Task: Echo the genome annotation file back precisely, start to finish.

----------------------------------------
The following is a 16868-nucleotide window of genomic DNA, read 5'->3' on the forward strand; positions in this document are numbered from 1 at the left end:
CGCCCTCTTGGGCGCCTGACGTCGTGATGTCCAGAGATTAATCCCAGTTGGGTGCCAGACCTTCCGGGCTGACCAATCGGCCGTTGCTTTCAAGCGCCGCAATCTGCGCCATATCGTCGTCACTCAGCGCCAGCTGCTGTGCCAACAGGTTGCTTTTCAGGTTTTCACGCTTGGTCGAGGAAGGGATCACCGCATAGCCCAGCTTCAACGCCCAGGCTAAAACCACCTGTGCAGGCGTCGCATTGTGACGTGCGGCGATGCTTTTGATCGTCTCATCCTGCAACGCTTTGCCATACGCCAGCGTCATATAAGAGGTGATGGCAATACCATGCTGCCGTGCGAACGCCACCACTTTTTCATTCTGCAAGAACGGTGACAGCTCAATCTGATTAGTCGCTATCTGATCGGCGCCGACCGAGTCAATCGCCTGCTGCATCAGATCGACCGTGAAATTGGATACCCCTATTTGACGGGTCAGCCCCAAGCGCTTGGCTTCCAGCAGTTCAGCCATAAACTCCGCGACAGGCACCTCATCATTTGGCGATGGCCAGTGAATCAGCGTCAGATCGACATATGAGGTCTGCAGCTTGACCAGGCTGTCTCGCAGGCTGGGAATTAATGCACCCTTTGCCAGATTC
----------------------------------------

The following is a 16868-nucleotide window of genomic DNA, read 5'->3' on the forward strand; positions in this document are numbered from 1 at the left end:
CGCCCTCTTGGGCGCCTGACGTCGTGATGTCCAGAGATTAATCCCAGTTGGGTGCCAGACCTTCCGGGCTGACCAATCGGCCGTTGCTTTCAAGCGCCGCAATCTGCGCCATATCGTCGTCACTCAGCGCCAGCTGCTGTGCCAACAGGTTGCTTTTCAGGTTTTCACGCTTGGTCGAGGAAGGGATCACCGCATAGCCCAGCTTCAACGCCCAGGCTAAAACCACCTGTGCAGGCGTCGCATTGTGACGTGCGGCGATGCTTTTGATCGTCTCATCCTGCAACGCTTTGCCATACGCCAGCGTCATATAAGAGGTGATGGCAATACCATGCTGCCGTGCGAACGCCACCACTTTTTCATTCTGCAAGAACGGTGACAGCTCAATCTGATTAGTCGCTATCTGATCGGCGCCGACCGAGTCAATCGCCTGCTGCATCAGATCGACCGTGAAATTGGATACCCCTATTTGACGGGTCAGCCCCAAGCGCTTGGCTTCCAGCAGTTCAGCCATAAACTCCGCGACAGGCACCTCATCATTTGGCGATGGCCAGTGAATCAGCGTCAGATCGACATATGAGGTCTGCAGCTTGACCAGGCTGTCTCGCAGGCTGGGAATTAATGCACCCTTTGCCAGATTC